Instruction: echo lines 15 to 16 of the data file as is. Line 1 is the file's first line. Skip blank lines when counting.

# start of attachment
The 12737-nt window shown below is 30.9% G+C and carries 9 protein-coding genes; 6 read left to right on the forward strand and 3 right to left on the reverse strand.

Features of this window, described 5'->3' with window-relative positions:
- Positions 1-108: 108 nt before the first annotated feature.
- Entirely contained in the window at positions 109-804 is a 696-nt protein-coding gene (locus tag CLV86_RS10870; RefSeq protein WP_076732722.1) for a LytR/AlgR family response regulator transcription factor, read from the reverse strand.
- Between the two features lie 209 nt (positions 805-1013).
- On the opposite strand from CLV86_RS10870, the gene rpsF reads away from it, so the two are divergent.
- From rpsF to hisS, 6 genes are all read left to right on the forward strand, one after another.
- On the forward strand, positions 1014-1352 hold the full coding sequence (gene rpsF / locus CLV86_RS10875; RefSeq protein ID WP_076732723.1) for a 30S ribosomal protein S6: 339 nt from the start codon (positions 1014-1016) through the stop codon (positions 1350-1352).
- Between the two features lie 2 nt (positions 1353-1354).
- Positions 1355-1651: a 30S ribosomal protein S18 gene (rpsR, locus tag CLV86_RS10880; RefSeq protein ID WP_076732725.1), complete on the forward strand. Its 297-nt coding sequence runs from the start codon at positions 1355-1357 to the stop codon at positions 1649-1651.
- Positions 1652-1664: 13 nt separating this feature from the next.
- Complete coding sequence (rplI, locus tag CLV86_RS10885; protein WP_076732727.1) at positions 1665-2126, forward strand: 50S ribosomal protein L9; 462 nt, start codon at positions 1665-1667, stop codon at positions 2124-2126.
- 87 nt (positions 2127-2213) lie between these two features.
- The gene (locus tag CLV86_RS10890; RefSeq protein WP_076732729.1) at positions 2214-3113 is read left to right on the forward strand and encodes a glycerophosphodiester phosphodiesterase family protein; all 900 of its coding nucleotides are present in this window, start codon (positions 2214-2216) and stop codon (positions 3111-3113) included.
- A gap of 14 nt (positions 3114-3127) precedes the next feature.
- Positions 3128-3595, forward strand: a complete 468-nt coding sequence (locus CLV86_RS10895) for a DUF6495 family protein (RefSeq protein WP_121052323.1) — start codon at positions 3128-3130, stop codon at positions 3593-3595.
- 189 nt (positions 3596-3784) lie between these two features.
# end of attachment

- A gap of 14 nt (positions 3114-3127) precedes the next feature.
- Positions 3128-3595, forward strand: a complete 468-nt coding sequence (locus CLV86_RS10895) for a DUF6495 family protein (RefSeq protein WP_121052323.1) — start codon at positions 3128-3130, stop codon at positions 3593-3595.